A weekly round up of articles about employment, the labour market, skills training and workforce development. This week’s round up is drawn from The Daily Star. Here is the news for the week ending 15th October 2020.
This Week in the Bangladesh English News…
…a report on the unemployment rate. Some garment factories report the percentage of their operating capacity. And ideas to mechanise and increase productivity in the farming sector.
Education and Labour Market
Unemployment decreased from 22 percent in July to 4 percent in September according to a phone survey by the Bangladesh Bureau of Statistics.
Skilled and unskilled daily wage earners employed by the government will get a raise – Tk 100 more a day. In the Dhaka and Chattogram city corporations this means skilled and unskilled workers will now receive Tk 600 and Tk 575 per a day, respectively.
Employer contributions to a central fund to provide support workers in the garment sector decreased 14 percent in the last fiscal year. The fund was started in 2016 and has since distributed Tk 85.39 crore – Tk 79.41 crore has gone to the beneficiaries, such as heirs, of deceased workers. Last week, we wrote about how the Bangladesh Bank urged banks to make deposits to the fund.
The identities of recipients of social security allowances are being verified in 112 subdistricts. The Ministry of Social Welfare has undertaken the initiative with the national identity (NID) database maintained by the Election Commission. It allowed one man to finally enlist for an old age allowance after years of being denied by local officials. In a second case, an 82-year-old man was denied because his NID erroneously says he is 32 years old.
Business, Investments, Trade and Growth
Many small and medium garment factories remain unopened. “About 300 small factories have remained shut” according to Md Rezwan Selim, a director of the Bangladesh Garment Manufacturers and Exporters Association. Of those that are opened, some are not operating at full capacity; the Daily Star talked with four factory owners who reported running at 70-80 percent capacity.
New foreign investors are interested in the leather industry, said industry insiders. The investors are from Japan, Taiwan and Vietnam, and their interest comes following government permission to tanneries inside the Savar Tannery Industrial Estate (STIE) to set up individual effluent treatment plants. Previously, the tanneries had been waiting for construction of a central effluent treatment plant, which is required in order to meet global standards to protect the environment from tannery wastewater.
Construction on the Padma bridge started again, and with the newest span the bridge is now as long as the Bangabandhu bridge: 4.8 km. Once completed, the bridge will be 6.15 km, and it will connect Dhaka with the Southwest.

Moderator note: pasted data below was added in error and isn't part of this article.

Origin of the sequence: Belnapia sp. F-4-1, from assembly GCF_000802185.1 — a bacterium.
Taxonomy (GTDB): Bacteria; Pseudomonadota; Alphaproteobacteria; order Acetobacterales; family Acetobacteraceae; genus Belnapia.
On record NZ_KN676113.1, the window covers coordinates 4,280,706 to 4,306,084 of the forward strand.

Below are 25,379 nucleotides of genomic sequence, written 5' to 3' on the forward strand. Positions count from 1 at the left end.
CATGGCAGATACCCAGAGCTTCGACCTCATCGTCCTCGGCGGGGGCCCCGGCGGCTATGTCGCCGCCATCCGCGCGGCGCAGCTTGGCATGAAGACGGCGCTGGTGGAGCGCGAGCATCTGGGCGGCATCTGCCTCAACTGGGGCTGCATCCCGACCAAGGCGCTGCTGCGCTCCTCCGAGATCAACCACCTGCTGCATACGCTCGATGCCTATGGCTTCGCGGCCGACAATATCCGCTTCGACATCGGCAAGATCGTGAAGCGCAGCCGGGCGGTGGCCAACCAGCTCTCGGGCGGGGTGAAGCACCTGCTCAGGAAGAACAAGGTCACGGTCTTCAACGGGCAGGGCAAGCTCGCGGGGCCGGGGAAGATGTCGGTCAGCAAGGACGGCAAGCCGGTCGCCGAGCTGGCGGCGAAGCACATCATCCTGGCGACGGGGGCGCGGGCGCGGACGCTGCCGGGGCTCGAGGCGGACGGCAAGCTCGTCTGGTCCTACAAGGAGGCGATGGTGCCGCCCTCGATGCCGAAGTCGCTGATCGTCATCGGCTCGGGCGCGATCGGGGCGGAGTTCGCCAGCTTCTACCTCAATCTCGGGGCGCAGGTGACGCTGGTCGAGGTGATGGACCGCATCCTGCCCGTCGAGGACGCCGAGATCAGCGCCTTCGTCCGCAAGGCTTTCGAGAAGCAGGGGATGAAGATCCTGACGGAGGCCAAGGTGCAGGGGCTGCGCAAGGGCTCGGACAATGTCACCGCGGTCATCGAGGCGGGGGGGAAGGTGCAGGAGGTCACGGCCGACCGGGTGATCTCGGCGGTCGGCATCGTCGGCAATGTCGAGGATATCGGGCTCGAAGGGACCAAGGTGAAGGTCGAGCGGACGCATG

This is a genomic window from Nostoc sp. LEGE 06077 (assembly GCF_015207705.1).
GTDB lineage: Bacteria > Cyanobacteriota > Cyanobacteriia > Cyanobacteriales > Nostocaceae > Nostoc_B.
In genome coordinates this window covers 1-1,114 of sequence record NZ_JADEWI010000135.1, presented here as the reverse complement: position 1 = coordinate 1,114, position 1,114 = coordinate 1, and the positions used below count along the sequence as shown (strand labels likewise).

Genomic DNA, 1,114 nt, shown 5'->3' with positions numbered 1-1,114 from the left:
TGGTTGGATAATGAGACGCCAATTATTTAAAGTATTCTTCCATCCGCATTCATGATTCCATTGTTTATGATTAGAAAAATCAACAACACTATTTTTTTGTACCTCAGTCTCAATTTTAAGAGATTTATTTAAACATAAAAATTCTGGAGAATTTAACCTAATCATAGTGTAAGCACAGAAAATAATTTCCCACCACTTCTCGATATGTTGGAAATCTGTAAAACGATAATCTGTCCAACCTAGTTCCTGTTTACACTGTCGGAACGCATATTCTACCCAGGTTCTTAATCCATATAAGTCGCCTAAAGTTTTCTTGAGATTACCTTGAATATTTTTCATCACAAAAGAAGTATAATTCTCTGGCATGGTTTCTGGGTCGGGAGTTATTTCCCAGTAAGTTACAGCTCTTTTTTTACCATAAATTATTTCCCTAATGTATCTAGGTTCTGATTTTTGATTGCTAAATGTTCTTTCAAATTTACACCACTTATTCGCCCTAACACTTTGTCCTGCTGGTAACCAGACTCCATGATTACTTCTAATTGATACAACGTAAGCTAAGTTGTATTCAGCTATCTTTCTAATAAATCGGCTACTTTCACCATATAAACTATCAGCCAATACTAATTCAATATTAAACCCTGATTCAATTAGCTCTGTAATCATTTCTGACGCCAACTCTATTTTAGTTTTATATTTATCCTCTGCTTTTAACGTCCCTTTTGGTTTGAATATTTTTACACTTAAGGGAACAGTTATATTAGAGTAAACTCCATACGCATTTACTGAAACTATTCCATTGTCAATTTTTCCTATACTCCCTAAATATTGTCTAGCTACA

Farmers and Agriculture
A 22-day ban on catching hilsa fish will go into effect on 4th November to support the 10-year effort to increase the fish population. And the outcomes are looking good according to Anisur Rahman, who is the chief scientific officer of Bangladesh Fisheries Research Institute in Chandpur. He said after the eggs hatch, “Even if 5 percent fry survive, the fish production will increase by around 10 percent next year.”
Can transplanter machinery save rice farmers time and money? Experts argue it can. They said transplanters will aid in the labour shortage farmers face during peak planting seasons. Moreover, the machine can ensure seeds are sown at a proper distance, a task that is difficult and time consuming to do manually.
This week, anti-rape protestors took to the streets in multiple cities and promoted multi-step plans for systematic reform. The government, in response, drafted a bill that would allow capital punishment for rapists. Some anti-rape protestors said the death penalty is not the solution. Amnesty International also weighed in, calling the death penalty a “regressive step”.
Some 45% of people in Dhaka have Covid-19 antibodies, according to a survey by the Institute of Epidemiology, Disease Control and Research. Even more slum dwellers, about 74 percent, have the antibodies. “We have started developing herd immunity against the novel coronavirus,” said the institute’s Dr Ferdausi Qadri.*
*While we have started developing herd immunity, the global scientific community is not yet certain at what percentage a population has Covid-19 herd immunity, which is defined as when, on average, one infected person infects less than one person. Furthermore, a few cases of second-time infections have been documented – in its own research, the Institute of Epidemiology, Disease Control and Research found some participants with second-time infections.